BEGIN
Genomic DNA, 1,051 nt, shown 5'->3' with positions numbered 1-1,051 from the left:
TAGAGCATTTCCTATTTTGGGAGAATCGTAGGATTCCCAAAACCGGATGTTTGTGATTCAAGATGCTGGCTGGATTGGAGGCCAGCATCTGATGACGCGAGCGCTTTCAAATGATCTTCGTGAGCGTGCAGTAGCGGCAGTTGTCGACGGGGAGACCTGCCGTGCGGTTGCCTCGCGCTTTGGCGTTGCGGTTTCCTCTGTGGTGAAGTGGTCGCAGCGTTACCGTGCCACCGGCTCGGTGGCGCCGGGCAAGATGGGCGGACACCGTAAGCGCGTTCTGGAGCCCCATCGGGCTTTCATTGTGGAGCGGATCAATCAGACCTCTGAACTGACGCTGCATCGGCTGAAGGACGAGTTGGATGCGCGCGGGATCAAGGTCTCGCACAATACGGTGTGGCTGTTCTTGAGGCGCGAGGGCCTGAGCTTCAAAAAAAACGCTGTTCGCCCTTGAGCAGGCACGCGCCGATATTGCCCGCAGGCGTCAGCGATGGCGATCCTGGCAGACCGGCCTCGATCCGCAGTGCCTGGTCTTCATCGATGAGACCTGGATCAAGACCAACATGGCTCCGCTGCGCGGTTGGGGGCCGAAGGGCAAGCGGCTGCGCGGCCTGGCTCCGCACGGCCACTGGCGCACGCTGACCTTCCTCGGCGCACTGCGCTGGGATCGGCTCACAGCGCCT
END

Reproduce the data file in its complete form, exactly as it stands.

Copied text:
Genomic DNA, 1,051 nt, shown 5'->3' with positions numbered 1-1,051 from the left:
TAGAGCATTTCCTATTTTGGGAGAATCGTAGGATTCCCAAAACCGGATGTTTGTGATTCAAGATGCTGGCTGGATTGGAGGCCAGCATCTGATGACGCGAGCGCTTTCAAATGATCTTCGTGAGCGTGCAGTAGCGGCAGTTGTCGACGGGGAGACCTGCCGTGCGGTTGCCTCGCGCTTTGGCGTTGCGGTTTCCTCTGTGGTGAAGTGGTCGCAGCGTTACCGTGCCACCGGCTCGGTGGCGCCGGGCAAGATGGGCGGACACCGTAAGCGCGTTCTGGAGCCCCATCGGGCTTTCATTGTGGAGCGGATCAATCAGACCTCTGAACTGACGCTGCATCGGCTGAAGGACGAGTTGGATGCGCGCGGGATCAAGGTCTCGCACAATACGGTGTGGCTGTTCTTGAGGCGCGAGGGCCTGAGCTTCAAAAAAAACGCTGTTCGCCCTTGAGCAGGCACGCGCCGATATTGCCCGCAGGCGTCAGCGATGGCGATCCTGGCAGACCGGCCTCGATCCGCAGTGCCTGGTCTTCATCGATGAGACCTGGATCAAGACCAACATGGCTCCGCTGCGCGGTTGGGGGCCGAAGGGCAAGCGGCTGCGCGGCCTGGCTCCGCACGGCCACTGGCGCACGCTGACCTTCCTCGGCGCACTGCGCTGGGATCGGCTCACAGCGCCT